Imaginary Platoon

“You can’t die on me like this, soldier! You need to get up and protect your country!”

The weak and injured troop couldn’t do anything. All he could do was allow himself to be propped up by his platoon leader and watch his own blood flow out from his midsection.

He coughed a bit, but looked away to prevent any splatter on his leaders face, “It’s… It’s alright, Captain. You don’t have to treat me like it’s an action film. You can be straight with me.” He coughed again, this time ending with a sharp pain in his side, gritting his teeth and wincing from him wound. He slowly shook his head and closed his eyes, “I’m not coming back from the battlefield, right?”

“Hey. Hey!” The platoon leader tried to keep his troop’s eyes open by patting him on the cheeks, “Don’t you shut your eyes on me! You’re making it out of here with me and the rest of the squad!”

As soon as he finished his words of inspiration, something goes bouncing off of the top of his jungle camouflage colored helmet. However, after his years in the military, having dents and dings on his helmet on would just been a sign of his experience. Without a moment’s hesitation, the captain grabbed the nearest weapon around him, the dying troop’s standard issue assault rifle, and began blindly firing over the stack of sand bags protecting them.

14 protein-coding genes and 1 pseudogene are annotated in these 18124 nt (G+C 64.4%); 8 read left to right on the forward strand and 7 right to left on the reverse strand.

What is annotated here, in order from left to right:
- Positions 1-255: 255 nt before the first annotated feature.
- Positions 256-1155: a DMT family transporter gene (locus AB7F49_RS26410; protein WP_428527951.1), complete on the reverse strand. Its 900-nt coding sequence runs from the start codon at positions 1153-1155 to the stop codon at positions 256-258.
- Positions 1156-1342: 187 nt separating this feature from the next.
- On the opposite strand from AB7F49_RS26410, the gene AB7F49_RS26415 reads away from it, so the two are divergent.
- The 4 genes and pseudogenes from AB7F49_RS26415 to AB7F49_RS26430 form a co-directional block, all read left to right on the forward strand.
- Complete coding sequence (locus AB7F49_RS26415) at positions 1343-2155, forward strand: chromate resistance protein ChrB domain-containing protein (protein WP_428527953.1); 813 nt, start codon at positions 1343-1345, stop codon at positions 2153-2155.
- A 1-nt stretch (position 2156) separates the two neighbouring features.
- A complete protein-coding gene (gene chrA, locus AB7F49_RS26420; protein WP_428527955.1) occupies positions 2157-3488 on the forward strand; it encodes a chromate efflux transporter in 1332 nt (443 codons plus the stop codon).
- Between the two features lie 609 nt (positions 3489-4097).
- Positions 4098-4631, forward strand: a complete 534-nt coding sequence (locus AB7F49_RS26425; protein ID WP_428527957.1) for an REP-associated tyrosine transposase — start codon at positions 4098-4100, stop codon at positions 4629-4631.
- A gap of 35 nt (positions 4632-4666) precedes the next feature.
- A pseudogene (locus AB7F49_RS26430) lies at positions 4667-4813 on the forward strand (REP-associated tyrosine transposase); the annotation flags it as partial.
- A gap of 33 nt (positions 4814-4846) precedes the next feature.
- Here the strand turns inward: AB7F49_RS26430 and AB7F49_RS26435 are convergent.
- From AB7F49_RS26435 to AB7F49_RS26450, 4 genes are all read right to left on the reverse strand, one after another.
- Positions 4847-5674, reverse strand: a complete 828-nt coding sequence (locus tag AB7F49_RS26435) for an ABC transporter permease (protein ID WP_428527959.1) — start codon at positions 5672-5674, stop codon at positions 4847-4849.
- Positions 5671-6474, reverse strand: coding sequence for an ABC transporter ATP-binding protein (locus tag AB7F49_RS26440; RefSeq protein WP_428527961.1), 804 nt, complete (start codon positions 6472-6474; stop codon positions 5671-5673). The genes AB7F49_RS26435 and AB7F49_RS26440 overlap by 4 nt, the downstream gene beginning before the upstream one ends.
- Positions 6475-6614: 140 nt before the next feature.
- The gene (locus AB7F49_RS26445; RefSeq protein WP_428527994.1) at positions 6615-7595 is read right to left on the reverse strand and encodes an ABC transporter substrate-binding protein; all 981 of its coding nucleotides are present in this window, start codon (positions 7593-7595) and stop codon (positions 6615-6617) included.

“Damn it, Samson, you’re not gonna die on me! I won’t let you, that’s an order! If you disobey an order, I won’t hesitate to call the higher-ups!”

As the captain continued to protect his troop a woman’s voice drowned out the rapid gunfire and echoed across the battlefield, “JONATHAN!”

As soon had the woman made her voice known, the bloody, corpse infested battlefield began to fade away, the captain melting in place, and his dying troop rising up into the night sky like a cloud of mist.

A few moments pass until the truth behind the battle revealed itself. The battlefield gave way to a bedroom, the walls decorated with various photos of men dressed in army and marine attire. The red stained, sandy battlefield was washed away, leaving behind a lightly stained white carpet flooring. As for the troop and captain, they reformed into mere plastic toy soldiers found by the dozens.

At the far end of the room, a beige wooden door flew open. Behind it stood a woman in her early forties, “Jonathan, did you finish your homework like I told you to?”

In the center of the room rested a young boy, no older than the age of ten, comfortably residing on a small stack of pillows. His hands occupied with toy soldiers in each, he quickly looked up at the woman by the door, “Yes, mom!”

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